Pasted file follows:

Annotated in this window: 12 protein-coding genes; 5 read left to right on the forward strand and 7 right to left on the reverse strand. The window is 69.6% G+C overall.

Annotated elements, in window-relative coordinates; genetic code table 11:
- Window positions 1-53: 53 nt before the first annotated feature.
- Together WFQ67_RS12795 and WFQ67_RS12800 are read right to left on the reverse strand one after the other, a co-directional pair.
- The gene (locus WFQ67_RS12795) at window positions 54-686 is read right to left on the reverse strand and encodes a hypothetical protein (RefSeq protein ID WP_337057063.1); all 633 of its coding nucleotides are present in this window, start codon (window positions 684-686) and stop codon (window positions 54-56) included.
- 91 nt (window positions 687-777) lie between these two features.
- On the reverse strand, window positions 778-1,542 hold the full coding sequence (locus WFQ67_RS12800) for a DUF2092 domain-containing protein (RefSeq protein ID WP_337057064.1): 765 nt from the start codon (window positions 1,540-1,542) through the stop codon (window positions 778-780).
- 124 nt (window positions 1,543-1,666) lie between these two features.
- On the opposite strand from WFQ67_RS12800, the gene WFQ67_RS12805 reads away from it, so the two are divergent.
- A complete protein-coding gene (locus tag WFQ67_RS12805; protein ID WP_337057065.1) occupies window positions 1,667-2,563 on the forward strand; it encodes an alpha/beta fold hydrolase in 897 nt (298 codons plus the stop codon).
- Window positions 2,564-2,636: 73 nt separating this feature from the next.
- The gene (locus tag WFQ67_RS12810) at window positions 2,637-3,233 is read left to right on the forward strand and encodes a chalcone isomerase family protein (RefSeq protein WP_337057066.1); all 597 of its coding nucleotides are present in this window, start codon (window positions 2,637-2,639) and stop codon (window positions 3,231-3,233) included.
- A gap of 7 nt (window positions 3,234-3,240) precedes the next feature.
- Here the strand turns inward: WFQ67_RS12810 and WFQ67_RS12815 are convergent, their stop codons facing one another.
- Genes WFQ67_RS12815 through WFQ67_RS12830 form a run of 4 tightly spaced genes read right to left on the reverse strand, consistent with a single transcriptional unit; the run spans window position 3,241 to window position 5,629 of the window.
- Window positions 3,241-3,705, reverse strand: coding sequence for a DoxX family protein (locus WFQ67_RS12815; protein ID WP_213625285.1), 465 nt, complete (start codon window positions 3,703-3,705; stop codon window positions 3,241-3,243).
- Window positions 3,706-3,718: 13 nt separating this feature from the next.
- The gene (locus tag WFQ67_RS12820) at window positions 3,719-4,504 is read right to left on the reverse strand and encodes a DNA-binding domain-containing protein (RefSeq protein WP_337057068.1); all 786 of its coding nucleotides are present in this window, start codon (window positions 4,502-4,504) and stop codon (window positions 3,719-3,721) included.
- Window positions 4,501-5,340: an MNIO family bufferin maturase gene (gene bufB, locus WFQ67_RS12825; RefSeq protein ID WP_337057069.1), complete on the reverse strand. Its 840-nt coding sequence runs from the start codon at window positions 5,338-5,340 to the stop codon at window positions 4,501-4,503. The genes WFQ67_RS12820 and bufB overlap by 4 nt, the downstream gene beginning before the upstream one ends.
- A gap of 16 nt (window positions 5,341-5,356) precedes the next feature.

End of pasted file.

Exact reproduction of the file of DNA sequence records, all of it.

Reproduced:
Annotated in this window: 12 protein-coding genes; 5 read left to right on the forward strand and 7 right to left on the reverse strand. The window is 69.6% G+C overall.

Annotated elements, in window-relative coordinates; genetic code table 11:
- Window positions 1-53: 53 nt before the first annotated feature.
- Together WFQ67_RS12795 and WFQ67_RS12800 are read right to left on the reverse strand one after the other, a co-directional pair.
- The gene (locus WFQ67_RS12795) at window positions 54-686 is read right to left on the reverse strand and encodes a hypothetical protein (RefSeq protein ID WP_337057063.1); all 633 of its coding nucleotides are present in this window, start codon (window positions 684-686) and stop codon (window positions 54-56) included.
- 91 nt (window positions 687-777) lie between these two features.
- On the reverse strand, window positions 778-1,542 hold the full coding sequence (locus WFQ67_RS12800) for a DUF2092 domain-containing protein (RefSeq protein ID WP_337057064.1): 765 nt from the start codon (window positions 1,540-1,542) through the stop codon (window positions 778-780).
- 124 nt (window positions 1,543-1,666) lie between these two features.
- On the opposite strand from WFQ67_RS12800, the gene WFQ67_RS12805 reads away from it, so the two are divergent.
- A complete protein-coding gene (locus tag WFQ67_RS12805; protein ID WP_337057065.1) occupies window positions 1,667-2,563 on the forward strand; it encodes an alpha/beta fold hydrolase in 897 nt (298 codons plus the stop codon).
- Window positions 2,564-2,636: 73 nt separating this feature from the next.
- The gene (locus tag WFQ67_RS12810) at window positions 2,637-3,233 is read left to right on the forward strand and encodes a chalcone isomerase family protein (RefSeq protein WP_337057066.1); all 597 of its coding nucleotides are present in this window, start codon (window positions 2,637-2,639) and stop codon (window positions 3,231-3,233) included.
- A gap of 7 nt (window positions 3,234-3,240) precedes the next feature.
- Here the strand turns inward: WFQ67_RS12810 and WFQ67_RS12815 are convergent, their stop codons facing one another.
- Genes WFQ67_RS12815 through WFQ67_RS12830 form a run of 4 tightly spaced genes read right to left on the reverse strand, consistent with a single transcriptional unit; the run spans window position 3,241 to window position 5,629 of the window.
- Window positions 3,241-3,705, reverse strand: coding sequence for a DoxX family protein (locus WFQ67_RS12815; protein ID WP_213625285.1), 465 nt, complete (start codon window positions 3,703-3,705; stop codon window positions 3,241-3,243).
- Window positions 3,706-3,718: 13 nt separating this feature from the next.
- The gene (locus tag WFQ67_RS12820) at window positions 3,719-4,504 is read right to left on the reverse strand and encodes a DNA-binding domain-containing protein (RefSeq protein WP_337057068.1); all 786 of its coding nucleotides are present in this window, start codon (window positions 4,502-4,504) and stop codon (window positions 3,719-3,721) included.
- Window positions 4,501-5,340: an MNIO family bufferin maturase gene (gene bufB, locus WFQ67_RS12825; RefSeq protein ID WP_337057069.1), complete on the reverse strand. Its 840-nt coding sequence runs from the start codon at window positions 5,338-5,340 to the stop codon at window positions 4,501-4,503. The genes WFQ67_RS12820 and bufB overlap by 4 nt, the downstream gene beginning before the upstream one ends.
- A gap of 16 nt (window positions 5,341-5,356) precedes the next feature.